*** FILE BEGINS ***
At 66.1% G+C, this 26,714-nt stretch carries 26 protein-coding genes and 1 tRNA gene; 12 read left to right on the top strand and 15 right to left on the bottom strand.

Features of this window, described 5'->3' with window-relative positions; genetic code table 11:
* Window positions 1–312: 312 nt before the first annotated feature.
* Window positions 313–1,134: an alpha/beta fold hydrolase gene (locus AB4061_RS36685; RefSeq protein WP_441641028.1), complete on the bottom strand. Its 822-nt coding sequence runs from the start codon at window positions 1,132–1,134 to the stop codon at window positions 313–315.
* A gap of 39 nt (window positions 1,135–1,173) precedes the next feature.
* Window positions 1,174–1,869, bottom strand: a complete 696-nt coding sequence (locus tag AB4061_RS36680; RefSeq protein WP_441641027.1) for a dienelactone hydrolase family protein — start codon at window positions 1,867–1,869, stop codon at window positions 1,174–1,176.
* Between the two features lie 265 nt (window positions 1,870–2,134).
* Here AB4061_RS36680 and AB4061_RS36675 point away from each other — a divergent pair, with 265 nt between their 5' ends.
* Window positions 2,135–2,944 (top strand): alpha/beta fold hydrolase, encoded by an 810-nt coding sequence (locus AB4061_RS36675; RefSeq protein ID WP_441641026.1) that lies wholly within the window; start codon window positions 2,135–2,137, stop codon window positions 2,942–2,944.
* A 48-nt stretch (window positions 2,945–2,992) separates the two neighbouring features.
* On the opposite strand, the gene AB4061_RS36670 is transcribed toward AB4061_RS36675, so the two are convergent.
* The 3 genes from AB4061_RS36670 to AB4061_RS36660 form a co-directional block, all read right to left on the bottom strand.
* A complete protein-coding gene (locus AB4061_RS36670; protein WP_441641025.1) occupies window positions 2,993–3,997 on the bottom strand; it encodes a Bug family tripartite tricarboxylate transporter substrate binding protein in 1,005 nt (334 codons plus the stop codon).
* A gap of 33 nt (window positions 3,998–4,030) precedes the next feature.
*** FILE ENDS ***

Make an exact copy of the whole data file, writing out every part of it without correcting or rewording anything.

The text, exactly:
At 66.1% G+C, this 26,714-nt stretch carries 26 protein-coding genes and 1 tRNA gene; 12 read left to right on the top strand and 15 right to left on the bottom strand.

Features of this window, described 5'->3' with window-relative positions; genetic code table 11:
* Window positions 1–312: 312 nt before the first annotated feature.
* Window positions 313–1,134: an alpha/beta fold hydrolase gene (locus AB4061_RS36685; RefSeq protein WP_441641028.1), complete on the bottom strand. Its 822-nt coding sequence runs from the start codon at window positions 1,132–1,134 to the stop codon at window positions 313–315.
* A gap of 39 nt (window positions 1,135–1,173) precedes the next feature.
* Window positions 1,174–1,869, bottom strand: a complete 696-nt coding sequence (locus tag AB4061_RS36680; RefSeq protein WP_441641027.1) for a dienelactone hydrolase family protein — start codon at window positions 1,867–1,869, stop codon at window positions 1,174–1,176.
* Between the two features lie 265 nt (window positions 1,870–2,134).
* Here AB4061_RS36680 and AB4061_RS36675 point away from each other — a divergent pair, with 265 nt between their 5' ends.
* Window positions 2,135–2,944 (top strand): alpha/beta fold hydrolase, encoded by an 810-nt coding sequence (locus AB4061_RS36675; RefSeq protein ID WP_441641026.1) that lies wholly within the window; start codon window positions 2,135–2,137, stop codon window positions 2,942–2,944.
* A 48-nt stretch (window positions 2,945–2,992) separates the two neighbouring features.
* On the opposite strand, the gene AB4061_RS36670 is transcribed toward AB4061_RS36675, so the two are convergent.
* The 3 genes from AB4061_RS36670 to AB4061_RS36660 form a co-directional block, all read right to left on the bottom strand.
* A complete protein-coding gene (locus AB4061_RS36670; protein WP_441641025.1) occupies window positions 2,993–3,997 on the bottom strand; it encodes a Bug family tripartite tricarboxylate transporter substrate binding protein in 1,005 nt (334 codons plus the stop codon).
* A gap of 33 nt (window positions 3,998–4,030) precedes the next feature.